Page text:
Mariano Castillo – CNN September 15, 2011
Social media users who denounce drug cartel activities along the Mexican border received a brutal warning this week: Two mangled bodies hanging like cuts of meat from a pedestrian bridge.
A woman was hogtied and disemboweled, her intestines protruding from three deep cuts on her abdomen. Attackers left her topless, dangling by her feet and hands from a bridge in the border city of Nuevo Laredo. A bloodied man next to her was hanging by his hands, his right shoulder severed so deeply the bone was visible.
Signs left near the bodies declared the pair, both apparently in their early 20s, were killed for posting denouncements of drug cartel activities on a social network.
“This is going to happen to all of those posting funny things on the Internet,” one sign said. “You better (expletive) pay attention. I’m about to get you.”
The gruesome scene sent a chilling message at a time when online posts have become some of the loudest voices reporting violence in Mexico. In some parts of the country, threats from cartels have silenced traditional media. Sometimes even local authorities fear speaking out.
Mexico’s notoriously ruthless drug gangs regularly hang victims from bridges and highway overpasses.
And bloggers who specialize in sharing news about trafficking have been threatened in the past. But this could be the first time users of such social networks have been targeted.
Investigator Ricardo Mancillas Castillo said he had not encountered a threat against Internet users in his four years based in Nuevo Laredo. But the signs of torture — the cuts, the disembowelment — were along the lines of what officials are used to seeing in drug-related violence.
In the case of the two victims found on the Nuevo Laredo bridge Tuesday, their ears and fingers were mutilated, said Mancillas, who works for the public prosecutor’s office.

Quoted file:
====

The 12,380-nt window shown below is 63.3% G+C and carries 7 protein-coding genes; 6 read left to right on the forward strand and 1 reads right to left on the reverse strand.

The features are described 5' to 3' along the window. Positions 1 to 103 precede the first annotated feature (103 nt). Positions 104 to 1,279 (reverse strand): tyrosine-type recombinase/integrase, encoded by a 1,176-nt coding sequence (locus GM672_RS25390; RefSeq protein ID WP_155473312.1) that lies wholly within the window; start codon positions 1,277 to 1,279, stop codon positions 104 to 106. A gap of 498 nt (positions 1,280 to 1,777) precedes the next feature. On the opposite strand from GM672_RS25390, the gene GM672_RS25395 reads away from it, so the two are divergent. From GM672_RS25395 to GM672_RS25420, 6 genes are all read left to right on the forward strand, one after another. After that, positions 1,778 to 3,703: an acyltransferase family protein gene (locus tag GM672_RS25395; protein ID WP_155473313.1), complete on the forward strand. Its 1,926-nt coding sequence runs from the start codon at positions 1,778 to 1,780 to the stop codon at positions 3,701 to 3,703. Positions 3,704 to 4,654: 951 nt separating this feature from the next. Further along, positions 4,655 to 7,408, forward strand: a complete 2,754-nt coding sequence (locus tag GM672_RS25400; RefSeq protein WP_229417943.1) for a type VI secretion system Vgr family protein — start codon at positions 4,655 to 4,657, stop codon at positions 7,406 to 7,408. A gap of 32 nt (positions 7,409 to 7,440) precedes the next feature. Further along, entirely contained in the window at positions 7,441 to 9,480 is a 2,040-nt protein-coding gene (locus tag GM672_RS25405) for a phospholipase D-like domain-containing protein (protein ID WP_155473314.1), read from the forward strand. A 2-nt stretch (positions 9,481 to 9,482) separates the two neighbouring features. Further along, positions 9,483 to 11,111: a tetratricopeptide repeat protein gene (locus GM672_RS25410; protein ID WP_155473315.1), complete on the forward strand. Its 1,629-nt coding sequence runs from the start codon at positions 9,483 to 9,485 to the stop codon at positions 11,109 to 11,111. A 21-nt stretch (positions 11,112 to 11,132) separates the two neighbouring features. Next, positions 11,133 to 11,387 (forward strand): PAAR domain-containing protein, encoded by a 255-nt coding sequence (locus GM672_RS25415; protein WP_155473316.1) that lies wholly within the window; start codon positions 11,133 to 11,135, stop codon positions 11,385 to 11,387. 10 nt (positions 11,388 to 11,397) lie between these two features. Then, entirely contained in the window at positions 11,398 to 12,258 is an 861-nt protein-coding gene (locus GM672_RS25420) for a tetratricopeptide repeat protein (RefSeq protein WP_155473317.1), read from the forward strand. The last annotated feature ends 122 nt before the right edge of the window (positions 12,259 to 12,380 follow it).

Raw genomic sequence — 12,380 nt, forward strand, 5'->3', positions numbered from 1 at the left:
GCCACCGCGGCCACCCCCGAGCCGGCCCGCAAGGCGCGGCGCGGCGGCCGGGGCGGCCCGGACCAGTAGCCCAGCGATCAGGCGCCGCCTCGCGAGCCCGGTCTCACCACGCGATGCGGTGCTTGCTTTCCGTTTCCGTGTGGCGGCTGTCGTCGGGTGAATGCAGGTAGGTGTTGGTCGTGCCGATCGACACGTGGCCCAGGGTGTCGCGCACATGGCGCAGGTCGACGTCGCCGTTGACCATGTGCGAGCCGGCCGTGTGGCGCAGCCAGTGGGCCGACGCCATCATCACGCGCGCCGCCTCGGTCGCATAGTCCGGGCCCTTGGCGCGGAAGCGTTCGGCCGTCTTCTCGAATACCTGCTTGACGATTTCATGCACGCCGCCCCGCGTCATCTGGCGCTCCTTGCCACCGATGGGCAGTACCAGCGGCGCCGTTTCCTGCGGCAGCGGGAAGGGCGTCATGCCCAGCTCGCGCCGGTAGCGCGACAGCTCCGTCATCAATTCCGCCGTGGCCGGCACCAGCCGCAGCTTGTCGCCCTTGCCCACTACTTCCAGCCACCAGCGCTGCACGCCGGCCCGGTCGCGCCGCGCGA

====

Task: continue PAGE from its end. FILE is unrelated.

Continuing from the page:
There are no witnesses, and it is a nearly impossible task to identify the perpetrators, he said.
Thirty-six hours had passed since the bodies were found Tuesday morning, but no one had come to claim them and they remained unidentified, Mancillas said.
It will be nearly impossible to determine if the two victims actually posted anything about cartels on the Internet, as people don’t usually use their real names online, he said.
The placards threatened those who report violent incidents through social media networks. It listed two blogs by name, Al Rojo Vivo and Blog del Narco.
They were signed “Z,” a possible reference for the Zetas cartel, which operates in the area.
Blog del Narco is a website that deals exclusively with news related to drug violence in Mexico. Its creator remains anonymous.
On the Al Rojo Vivo forum, where citizens can make anonymous tips, one person wrote: “Don’t be afraid to denounce. It’s very difficult for them to find out who denounced. They only want to scare society.”
One Twitter user echoed that sense of defiance in light of the threats.
“Enough! If we shut up today, we will have lost the ground that we have gained. This is the time to show what we are made of,” the owner of the @QuestoyQuelotro Twitter account wrote.
In a statement sent to CNN, Blog del Narco said its site is not dedicated to denouncing crime, as are other sites.
“In addition, we are not in favor or against any criminal group, we only inform as things happen,” the statement said.
More than 34,600 people have died in drug-related violence since Mexican President Felipe Calderon announced a crackdown on cartels in December 2006, according to government statistics. Other reports have listed a higher toll. The latest Mexican government tally was released in January.